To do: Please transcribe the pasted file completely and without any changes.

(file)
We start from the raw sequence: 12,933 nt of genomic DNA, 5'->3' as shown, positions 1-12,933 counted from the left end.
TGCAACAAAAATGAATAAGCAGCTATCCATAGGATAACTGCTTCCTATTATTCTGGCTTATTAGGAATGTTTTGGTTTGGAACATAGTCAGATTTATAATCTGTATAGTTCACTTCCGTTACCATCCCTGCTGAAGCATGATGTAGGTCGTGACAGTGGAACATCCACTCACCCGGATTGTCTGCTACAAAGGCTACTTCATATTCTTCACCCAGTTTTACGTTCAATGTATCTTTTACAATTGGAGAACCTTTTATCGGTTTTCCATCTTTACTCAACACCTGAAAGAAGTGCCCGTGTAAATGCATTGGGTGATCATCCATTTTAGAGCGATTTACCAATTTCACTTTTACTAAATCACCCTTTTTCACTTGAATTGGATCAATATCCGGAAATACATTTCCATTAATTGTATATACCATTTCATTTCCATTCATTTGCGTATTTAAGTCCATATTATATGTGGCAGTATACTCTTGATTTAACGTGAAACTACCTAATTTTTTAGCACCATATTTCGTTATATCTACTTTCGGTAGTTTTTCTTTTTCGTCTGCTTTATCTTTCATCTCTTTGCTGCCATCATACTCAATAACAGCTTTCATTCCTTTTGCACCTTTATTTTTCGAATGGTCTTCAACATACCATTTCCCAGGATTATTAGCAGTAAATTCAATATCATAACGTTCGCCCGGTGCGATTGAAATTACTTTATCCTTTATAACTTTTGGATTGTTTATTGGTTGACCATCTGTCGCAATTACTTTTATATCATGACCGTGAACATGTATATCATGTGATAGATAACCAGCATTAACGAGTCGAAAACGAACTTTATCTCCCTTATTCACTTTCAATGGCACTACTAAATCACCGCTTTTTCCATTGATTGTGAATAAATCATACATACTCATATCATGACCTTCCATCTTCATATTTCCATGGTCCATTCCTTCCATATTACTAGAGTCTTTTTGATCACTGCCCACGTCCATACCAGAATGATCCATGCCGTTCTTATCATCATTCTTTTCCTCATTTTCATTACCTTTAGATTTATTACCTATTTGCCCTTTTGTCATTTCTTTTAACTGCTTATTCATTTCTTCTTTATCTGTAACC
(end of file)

We start from the raw sequence: 12,933 nt of genomic DNA, 5'->3' as shown, positions 1-12,933 counted from the left end.
TGCAACAAAAATGAATAAGCAGCTATCCATAGGATAACTGCTTCCTATTATTCTGGCTTATTAGGAATGTTTTGGTTTGGAACATAGTCAGATTTATAATCTGTATAGTTCACTTCCGTTACCATCCCTGCTGAAGCATGATGTAGGTCGTGACAGTGGAACATCCACTCACCCGGATTGTCTGCTACAAAGGCTACTTCATATTCTTCACCCAGTTTTACGTTCAATGTATCTTTTACAATTGGAGAACCTTTTATCGGTTTTCCATCTTTACTCAACACCTGAAAGAAGTGCCCGTGTAAATGCATTGGGTGATCATCCATTTTAGAGCGATTTACCAATTTCACTTTTACTAAATCACCCTTTTTCACTTGAATTGGATCAATATCCGGAAATACATTTCCATTAATTGTATATACCATTTCATTTCCATTCATTTGCGTATTTAAGTCCATATTATATGTGGCAGTATACTCTTGATTTAACGTGAAACTACCTAATTTTTTAGCACCATATTTCGTTATATCTACTTTCGGTAGTTTTTCTTTTTCGTCTGCTTTATCTTTCATCTCTTTGCTGCCATCATACTCAATAACAGCTTTCATTCCTTTTGCACCTTTATTTTTCGAATGGTCTTCAACATACCATTTCCCAGGATTATTAGCAGTAAATTCAATATCATAACGTTCGCCCGGTGCGATTGAAATTACTTTATCCTTTATAACTTTTGGATTGTTTATTGGTTGACCATCTGTCGCAATTACTTTTATATCATGACCGTGAACATGTATATCATGTGATAGATAACCAGCATTAACGAGTCGAAAACGAACTTTATCTCCCTTATTCACTTTCAATGGCACTACTAAATCACCGCTTTTTCCATTGATTGTGAATAAATCATACATACTCATATCATGACCTTCCATCTTCATATTTCCATGGTCCATTCCTTCCATATTACTAGAGTCTTTTTGATCACTGCCCACGTCCATACCAGAATGATCCATGCCGTTCTTATCATCATTCTTTTCCTCATTTTCATTACCTTTAGATTTATTACCTATTTGCCCTTTTGTCATTTCTTTTAACTGCTTATTCATTTCTTCTTTATCTGTAACC